Women Do The Bulk Of Household Chores, Especially In Middle-Age, Study Finds

EDMONTON, Alberta — Perhaps chivalry really is dead. A new study finds that women still carry the bulk of the load when it comes to household chores.

Researchers at the University of Alberta in Canada analyzed data on over 900 Canadians from the Edmonton Transitions Study, a longitudinal survey that tracks participants from adolescence to adulthood.

Vintage image of woman cooking
A new study finds that despite greater efforts at gender equality, a new study finds that women still do the majority of chores around the house.

Participants who cohabitated with their partner were examined at three distinct points age 25, age 32, and age 43 as the researchers looked at how household tasks were delegated across these life stages, and how one’s responsibilities were influenced by work hours, income, marital status, and childrearing.

In conducting their inquiry, the researchers expected to find that partners were not just influenced by their own internal or biological development, but by their various external circumstances.

It turns out that women, no matter what, tend to take the most responsibility for household duties, regardless of age.

“Women consistently perform more housework than men do,” says lead author Rebecca Horne in a press release. “Patterns of housework responsibility between men and women tend to be quite consistent at each life stage despite minor fluctuations in the volume of household chores.”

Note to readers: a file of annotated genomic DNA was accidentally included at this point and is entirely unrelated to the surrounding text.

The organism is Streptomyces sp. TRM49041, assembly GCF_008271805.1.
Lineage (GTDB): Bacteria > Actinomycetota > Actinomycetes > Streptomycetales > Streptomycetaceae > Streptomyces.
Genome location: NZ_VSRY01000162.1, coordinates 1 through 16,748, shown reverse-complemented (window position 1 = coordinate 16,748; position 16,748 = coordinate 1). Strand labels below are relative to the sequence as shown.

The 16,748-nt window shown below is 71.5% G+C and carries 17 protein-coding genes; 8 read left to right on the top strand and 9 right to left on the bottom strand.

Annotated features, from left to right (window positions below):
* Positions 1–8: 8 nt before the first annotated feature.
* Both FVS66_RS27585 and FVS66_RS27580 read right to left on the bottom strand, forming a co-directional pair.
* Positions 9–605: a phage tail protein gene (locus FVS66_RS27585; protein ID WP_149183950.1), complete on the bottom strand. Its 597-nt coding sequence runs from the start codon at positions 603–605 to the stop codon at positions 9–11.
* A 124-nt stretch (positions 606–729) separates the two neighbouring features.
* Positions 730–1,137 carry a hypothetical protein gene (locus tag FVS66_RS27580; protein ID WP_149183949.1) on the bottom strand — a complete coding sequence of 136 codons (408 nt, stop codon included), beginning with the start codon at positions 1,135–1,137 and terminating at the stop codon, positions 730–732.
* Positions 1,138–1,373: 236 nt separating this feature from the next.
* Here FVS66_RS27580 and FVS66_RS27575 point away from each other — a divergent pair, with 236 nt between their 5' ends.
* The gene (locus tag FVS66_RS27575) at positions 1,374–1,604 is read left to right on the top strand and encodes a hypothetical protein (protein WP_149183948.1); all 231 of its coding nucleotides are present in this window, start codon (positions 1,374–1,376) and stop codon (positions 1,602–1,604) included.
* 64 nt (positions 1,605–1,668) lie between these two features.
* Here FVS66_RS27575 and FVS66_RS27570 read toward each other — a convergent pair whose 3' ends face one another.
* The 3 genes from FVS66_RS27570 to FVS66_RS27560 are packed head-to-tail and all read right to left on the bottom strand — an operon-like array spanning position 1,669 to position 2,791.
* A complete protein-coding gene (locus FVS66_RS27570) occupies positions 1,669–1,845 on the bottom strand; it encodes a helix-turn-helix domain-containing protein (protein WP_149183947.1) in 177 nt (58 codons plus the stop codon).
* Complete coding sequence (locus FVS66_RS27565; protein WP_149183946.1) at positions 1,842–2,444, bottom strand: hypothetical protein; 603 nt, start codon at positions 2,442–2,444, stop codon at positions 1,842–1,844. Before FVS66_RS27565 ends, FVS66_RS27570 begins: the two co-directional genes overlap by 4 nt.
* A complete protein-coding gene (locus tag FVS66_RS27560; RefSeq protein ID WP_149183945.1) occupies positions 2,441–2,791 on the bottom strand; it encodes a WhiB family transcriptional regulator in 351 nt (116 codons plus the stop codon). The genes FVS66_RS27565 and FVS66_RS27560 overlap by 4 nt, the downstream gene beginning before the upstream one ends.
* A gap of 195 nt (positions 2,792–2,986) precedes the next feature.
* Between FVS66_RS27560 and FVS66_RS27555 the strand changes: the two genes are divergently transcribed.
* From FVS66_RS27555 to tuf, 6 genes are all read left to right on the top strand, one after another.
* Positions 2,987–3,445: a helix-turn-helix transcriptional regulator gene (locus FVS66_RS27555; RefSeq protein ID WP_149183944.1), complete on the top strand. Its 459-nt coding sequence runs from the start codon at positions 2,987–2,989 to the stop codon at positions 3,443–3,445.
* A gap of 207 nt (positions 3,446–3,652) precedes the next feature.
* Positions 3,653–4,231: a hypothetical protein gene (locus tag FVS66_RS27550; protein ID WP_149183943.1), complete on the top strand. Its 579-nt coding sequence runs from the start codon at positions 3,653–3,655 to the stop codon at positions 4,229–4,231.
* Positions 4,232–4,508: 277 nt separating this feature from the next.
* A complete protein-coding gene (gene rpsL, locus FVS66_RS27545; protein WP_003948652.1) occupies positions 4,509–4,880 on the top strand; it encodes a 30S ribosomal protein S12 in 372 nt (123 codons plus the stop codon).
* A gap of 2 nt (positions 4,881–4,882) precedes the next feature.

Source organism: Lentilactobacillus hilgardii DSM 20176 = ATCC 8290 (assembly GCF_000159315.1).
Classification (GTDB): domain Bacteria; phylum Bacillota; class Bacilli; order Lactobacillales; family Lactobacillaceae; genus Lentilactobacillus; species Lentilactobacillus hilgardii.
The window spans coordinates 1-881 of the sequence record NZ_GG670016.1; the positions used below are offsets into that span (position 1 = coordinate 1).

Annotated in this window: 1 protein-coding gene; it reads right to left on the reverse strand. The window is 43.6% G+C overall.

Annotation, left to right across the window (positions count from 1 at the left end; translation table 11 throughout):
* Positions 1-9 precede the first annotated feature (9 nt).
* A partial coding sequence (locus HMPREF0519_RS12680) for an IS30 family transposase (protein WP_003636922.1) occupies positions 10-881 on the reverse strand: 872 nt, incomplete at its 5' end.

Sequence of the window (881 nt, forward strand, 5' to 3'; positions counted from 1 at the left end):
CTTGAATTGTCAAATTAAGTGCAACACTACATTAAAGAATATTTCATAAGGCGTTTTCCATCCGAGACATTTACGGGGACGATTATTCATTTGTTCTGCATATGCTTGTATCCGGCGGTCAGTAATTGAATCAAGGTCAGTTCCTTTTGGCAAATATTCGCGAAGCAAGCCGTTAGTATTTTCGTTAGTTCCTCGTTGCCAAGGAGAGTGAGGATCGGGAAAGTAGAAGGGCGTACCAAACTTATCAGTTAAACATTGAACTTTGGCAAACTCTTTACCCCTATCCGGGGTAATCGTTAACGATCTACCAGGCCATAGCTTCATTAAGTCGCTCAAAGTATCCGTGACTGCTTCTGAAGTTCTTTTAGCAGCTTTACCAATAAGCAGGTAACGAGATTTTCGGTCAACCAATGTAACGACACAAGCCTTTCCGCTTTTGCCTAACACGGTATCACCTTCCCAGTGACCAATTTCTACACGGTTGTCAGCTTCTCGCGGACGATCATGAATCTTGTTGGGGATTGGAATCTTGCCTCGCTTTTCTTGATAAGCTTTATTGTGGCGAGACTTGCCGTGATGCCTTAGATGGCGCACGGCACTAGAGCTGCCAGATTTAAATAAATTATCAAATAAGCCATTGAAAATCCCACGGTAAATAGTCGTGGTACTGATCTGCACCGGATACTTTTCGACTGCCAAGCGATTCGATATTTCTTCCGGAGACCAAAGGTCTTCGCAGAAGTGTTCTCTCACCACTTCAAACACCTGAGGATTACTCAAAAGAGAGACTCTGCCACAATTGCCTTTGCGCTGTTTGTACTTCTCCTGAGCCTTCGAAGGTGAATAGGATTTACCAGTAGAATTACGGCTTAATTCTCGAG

At age 25, partners were found to be more involved in housework if they had a lower income than their significant other, or if they were female.

By age 32, increased responsibilities for both genders, including higher work hours and raising kids, had entered the picture, leaving less time for housework for either partner.

Once a couple had reached their early-to-mid 40s, however, the household duties mostly reverted back to women.

LIKE STUDIES? FOLLOW STUDYFINDS.ORG ON FACEBOOK!

“Overall, time, money, and gender variables seem to be important for explaining the division of household labor, albeit to varying intensities depending on stage in the life course,” explains Horne.

Horne believes her team’s findings can be used in a number of ways, perhaps most significantly by shedding light on an often overlooked gender disparity.

Partners, legislators, and employers all have something to learn from how roles in domestic life end up having a broader societal impact, she argues.

The complete study was published Tuesday in the journal Sex Roles.

RELATED STUDIES:

Related Posts